I grew up in a universe teeming with life. Alien forms lived on and traveled throughout the planets. Sometimes they could even be found on neutron stars or giant rings constructed around a sun, or, shockingly, returned from the earth’s own upper atmosphere. When people meet me for the first time and realize I am an astronomer, the second thing they ask is often: What do you think about the possibility of life on other planets? (The first thing they ask, of course, is: What happened to Pluto? To which I have a book-long answer to hand them).
For years, my stock answer to this question has involved pointing out that, while I do have opinions, they are not any more informed than anyone else’s. When there is no science to aliens the only scientifically defensible position is to be an alien agnostic.
These days, though, I have been become a convert. I consider myself no longer an alien agnostic, but a true believer. A range of scientific discoveries over the past decade makes the possible of life outside of the earth appear -- to me, at least – not just possible, but actually inevitable.
Inevitable! That’s a pretty strong word from a former agnostic, so let me clarify what I think is inevitable. I believe that, within my lifetime, we will have solid evidence of currently living microbial life forms on Mars. That’s not quite telepathic natives yearning for earthlings, but it’s a lot closer to the universe of my childhood reading than I would have ever guessed we would come.
There are three key insights that make microbial life on Mars seem inevitable. First, one of the most profound things that we’ve learned about life in the past decade is that, on the earth at least, it can eke out an existence almost everywhere: in the deepest parts of the ocean, far underground, up in the atmosphere, in arsenic pools, inside nuclear containment vessels, on your kitchen counter even after a generous application of disinfectant. Life is very difficult to get rid of once established. While the surface of Mars is currently quite inhospitable to anything we can imagine, sterilizing an entire planet is likely impossible. If life ever had been established on Mars it would certainly still be hiding in little cracks today, perhaps in near-surface hot springs or deep underground caves or somewhere else we haven’t yet looked.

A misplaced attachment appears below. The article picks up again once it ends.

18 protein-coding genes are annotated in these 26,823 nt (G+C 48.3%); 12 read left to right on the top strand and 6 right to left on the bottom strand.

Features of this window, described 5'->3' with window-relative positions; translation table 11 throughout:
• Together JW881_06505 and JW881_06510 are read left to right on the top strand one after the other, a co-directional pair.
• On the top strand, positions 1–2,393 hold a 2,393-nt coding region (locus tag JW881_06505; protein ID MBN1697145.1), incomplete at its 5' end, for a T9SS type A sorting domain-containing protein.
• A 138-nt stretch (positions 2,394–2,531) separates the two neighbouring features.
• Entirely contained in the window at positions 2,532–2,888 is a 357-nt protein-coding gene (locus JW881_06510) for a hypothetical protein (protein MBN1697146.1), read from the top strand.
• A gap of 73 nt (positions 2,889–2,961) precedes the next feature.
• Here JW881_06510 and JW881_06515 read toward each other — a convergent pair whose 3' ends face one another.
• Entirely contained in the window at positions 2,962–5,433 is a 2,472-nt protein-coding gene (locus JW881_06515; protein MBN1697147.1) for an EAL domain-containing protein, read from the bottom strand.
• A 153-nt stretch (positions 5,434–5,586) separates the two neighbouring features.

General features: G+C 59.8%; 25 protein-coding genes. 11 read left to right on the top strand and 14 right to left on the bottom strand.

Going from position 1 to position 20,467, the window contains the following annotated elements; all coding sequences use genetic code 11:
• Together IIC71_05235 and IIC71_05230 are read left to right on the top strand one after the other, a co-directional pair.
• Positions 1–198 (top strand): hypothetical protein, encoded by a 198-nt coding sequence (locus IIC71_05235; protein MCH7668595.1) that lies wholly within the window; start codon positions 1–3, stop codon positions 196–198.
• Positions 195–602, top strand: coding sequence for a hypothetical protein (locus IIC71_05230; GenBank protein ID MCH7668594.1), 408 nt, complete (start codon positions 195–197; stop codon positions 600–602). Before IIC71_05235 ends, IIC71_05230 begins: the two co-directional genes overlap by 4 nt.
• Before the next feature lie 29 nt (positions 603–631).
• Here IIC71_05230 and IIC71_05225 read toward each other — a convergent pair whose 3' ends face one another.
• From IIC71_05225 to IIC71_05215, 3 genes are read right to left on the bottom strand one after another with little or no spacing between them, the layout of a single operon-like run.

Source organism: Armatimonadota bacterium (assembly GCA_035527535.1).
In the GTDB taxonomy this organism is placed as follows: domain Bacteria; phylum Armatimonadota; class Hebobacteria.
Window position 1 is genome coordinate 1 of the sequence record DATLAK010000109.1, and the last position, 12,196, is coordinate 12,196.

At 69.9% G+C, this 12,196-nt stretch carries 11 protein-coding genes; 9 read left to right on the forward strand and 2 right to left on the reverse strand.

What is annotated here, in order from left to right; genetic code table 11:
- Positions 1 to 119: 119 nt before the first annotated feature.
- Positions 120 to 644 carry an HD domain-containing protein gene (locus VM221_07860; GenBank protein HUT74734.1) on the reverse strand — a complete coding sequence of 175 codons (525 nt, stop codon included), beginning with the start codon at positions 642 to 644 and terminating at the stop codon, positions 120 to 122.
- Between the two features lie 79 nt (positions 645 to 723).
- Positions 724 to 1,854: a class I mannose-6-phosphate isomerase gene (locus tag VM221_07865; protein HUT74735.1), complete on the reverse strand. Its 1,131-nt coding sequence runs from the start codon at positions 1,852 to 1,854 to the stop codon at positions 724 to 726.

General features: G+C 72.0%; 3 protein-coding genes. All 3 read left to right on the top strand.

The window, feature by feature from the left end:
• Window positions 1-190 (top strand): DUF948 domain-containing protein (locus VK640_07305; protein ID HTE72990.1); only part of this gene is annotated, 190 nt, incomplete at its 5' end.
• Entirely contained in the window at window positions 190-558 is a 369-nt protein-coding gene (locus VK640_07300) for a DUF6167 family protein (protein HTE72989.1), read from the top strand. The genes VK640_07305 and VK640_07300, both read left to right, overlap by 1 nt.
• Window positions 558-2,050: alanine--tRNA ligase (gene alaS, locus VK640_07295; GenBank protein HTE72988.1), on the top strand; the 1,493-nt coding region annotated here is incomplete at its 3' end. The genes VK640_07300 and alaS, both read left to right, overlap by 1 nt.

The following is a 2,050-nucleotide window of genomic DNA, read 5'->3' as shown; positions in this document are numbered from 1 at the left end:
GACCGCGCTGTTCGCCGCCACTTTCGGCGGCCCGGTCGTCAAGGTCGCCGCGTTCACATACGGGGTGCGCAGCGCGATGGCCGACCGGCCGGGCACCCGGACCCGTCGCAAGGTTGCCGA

The second key scientific insight is that life could well have become established on Mars earlier in Martian history. The armada of orbiters and rovers and telescope circling, driving, and staring at Mars over the past decade have general come to an agreement that the cold dry bleak Mars of today -- which seems an unlikely spot for the development of life -- was warmer and wetter billions of year ago.
But simply saying that Mars could have evolved life and then would have kept it if it had does not mean that it did evolve life. It certainly does not make it inevitable. We have absolutely zero understanding of the probability of life developing, even if it has ideal conditions.
This is where that the third and most important insight comes in. Planets don’t live in isolation. We have found pieces of Mars and of the Moon on the surface of the earth. These pieces were blasted off of their home planets by a meteor impact, which caused them to lift into space, travel in orbit for a while, and then plunge to the earth. The reverse must also have happened: chunks of the earth which have been blasted off by meteorite impacts have inevitably landed on Mars (and elsewhere) throughout solar system history.
Experiments now show that microbes can live dormant in space for years and years – longer than the shortest travel times between the planets. We can now say with pretty good certainty that microbe-containing rocks have been blasted off the face of the earth and that some of these have landed on Mars with the microbes still alive. We can also be pretty sure that this same process occurred back in the time when Mars was warmer and wetter. If enough terrestrial microbes landed on Mars, some would have found a way to survive.
And if they did? They’re still there. Somewhere. It is inevitable.
It’s still not quite hive-minded colonies of insectoids accidentally destroying humanity. The inevitable aliens that I believe we will find will simply turn out to be colonists sent from the earth long ago. Or maybe not. Some scientists have speculated that Mars might have been an even more hospitable place than the early earth for life to have evolved. Perhaps early in earth’s history the first Martian microbial colonists landed on a lifeless earth and, finally, four billion years later we finally return to pay our respects to the now destroyed mother world. I think I read that book when I was a kid, too.